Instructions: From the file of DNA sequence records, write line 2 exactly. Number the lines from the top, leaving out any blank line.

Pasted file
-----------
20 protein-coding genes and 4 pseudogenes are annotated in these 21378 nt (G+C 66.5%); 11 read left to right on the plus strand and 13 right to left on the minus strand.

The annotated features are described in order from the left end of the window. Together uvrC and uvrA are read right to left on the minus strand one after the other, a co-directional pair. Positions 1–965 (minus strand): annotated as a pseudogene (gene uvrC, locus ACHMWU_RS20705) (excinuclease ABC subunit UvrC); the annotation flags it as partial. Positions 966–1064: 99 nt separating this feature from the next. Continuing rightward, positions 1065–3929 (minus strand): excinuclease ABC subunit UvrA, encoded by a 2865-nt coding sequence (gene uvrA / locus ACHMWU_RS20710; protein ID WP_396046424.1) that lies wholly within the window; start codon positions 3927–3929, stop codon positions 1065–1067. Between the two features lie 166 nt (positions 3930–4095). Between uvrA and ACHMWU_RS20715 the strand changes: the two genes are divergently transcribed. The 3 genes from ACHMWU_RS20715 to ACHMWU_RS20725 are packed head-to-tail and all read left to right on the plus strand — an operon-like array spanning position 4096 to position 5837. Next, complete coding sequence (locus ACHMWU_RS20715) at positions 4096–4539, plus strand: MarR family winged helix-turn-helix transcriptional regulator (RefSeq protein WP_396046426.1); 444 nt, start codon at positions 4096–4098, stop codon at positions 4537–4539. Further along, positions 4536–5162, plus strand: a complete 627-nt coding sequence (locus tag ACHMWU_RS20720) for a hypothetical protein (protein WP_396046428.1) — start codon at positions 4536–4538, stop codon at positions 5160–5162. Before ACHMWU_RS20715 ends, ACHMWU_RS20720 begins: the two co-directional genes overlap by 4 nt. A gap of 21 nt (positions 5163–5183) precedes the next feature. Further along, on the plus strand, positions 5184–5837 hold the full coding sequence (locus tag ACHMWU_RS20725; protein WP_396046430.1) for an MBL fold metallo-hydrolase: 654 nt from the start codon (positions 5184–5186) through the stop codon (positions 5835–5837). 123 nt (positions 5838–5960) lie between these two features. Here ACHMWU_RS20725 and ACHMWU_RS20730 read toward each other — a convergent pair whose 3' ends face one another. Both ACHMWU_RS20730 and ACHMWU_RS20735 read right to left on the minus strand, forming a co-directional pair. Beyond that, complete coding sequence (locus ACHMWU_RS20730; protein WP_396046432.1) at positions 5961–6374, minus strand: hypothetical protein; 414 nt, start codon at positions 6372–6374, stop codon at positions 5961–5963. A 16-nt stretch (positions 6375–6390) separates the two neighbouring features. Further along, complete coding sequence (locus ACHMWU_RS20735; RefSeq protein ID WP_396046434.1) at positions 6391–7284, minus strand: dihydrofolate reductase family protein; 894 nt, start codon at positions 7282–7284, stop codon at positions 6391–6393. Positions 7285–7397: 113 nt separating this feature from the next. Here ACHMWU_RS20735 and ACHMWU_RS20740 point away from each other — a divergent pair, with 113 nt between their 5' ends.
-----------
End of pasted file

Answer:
The annotated features are described in order from the left end of the window. Together uvrC and uvrA are read right to left on the minus strand one after the other, a co-directional pair. Positions 1–965 (minus strand): annotated as a pseudogene (gene uvrC, locus ACHMWU_RS20705) (excinuclease ABC subunit UvrC); the annotation flags it as partial. Positions 966–1064: 99 nt separating this feature from the next. Continuing rightward, positions 1065–3929 (minus strand): excinuclease ABC subunit UvrA, encoded by a 2865-nt coding sequence (gene uvrA / locus ACHMWU_RS20710; protein ID WP_396046424.1) that lies wholly within the window; start codon positions 3927–3929, stop codon positions 1065–1067. Between the two features lie 166 nt (positions 3930–4095). Between uvrA and ACHMWU_RS20715 the strand changes: the two genes are divergently transcribed. The 3 genes from ACHMWU_RS20715 to ACHMWU_RS20725 are packed head-to-tail and all read left to right on the plus strand — an operon-like array spanning position 4096 to position 5837. Next, complete coding sequence (locus ACHMWU_RS20715) at positions 4096–4539, plus strand: MarR family winged helix-turn-helix transcriptional regulator (RefSeq protein WP_396046426.1); 444 nt, start codon at positions 4096–4098, stop codon at positions 4537–4539. Further along, positions 4536–5162, plus strand: a complete 627-nt coding sequence (locus tag ACHMWU_RS20720) for a hypothetical protein (protein WP_396046428.1) — start codon at positions 4536–4538, stop codon at positions 5160–5162. Before ACHMWU_RS20715 ends, ACHMWU_RS20720 begins: the two co-directional genes overlap by 4 nt. A gap of 21 nt (positions 5163–5183) precedes the next feature. Further along, on the plus strand, positions 5184–5837 hold the full coding sequence (locus tag ACHMWU_RS20725; protein WP_396046430.1) for an MBL fold metallo-hydrolase: 654 nt from the start codon (positions 5184–5186) through the stop codon (positions 5835–5837). 123 nt (positions 5838–5960) lie between these two features. Here ACHMWU_RS20725 and ACHMWU_RS20730 read toward each other — a convergent pair whose 3' ends face one another. Both ACHMWU_RS20730 and ACHMWU_RS20735 read right to left on the minus strand, forming a co-directional pair. Beyond that, complete coding sequence (locus ACHMWU_RS20730; protein WP_396046432.1) at positions 5961–6374, minus strand: hypothetical protein; 414 nt, start codon at positions 6372–6374, stop codon at positions 5961–5963. A 16-nt stretch (positions 6375–6390) separates the two neighbouring features. Further along, complete coding sequence (locus ACHMWU_RS20735; RefSeq protein ID WP_396046434.1) at positions 6391–7284, minus strand: dihydrofolate reductase family protein; 894 nt, start codon at positions 7282–7284, stop codon at positions 6391–6393. Positions 7285–7397: 113 nt separating this feature from the next. Here ACHMWU_RS20735 and ACHMWU_RS20740 point away from each other — a divergent pair, with 113 nt between their 5' ends.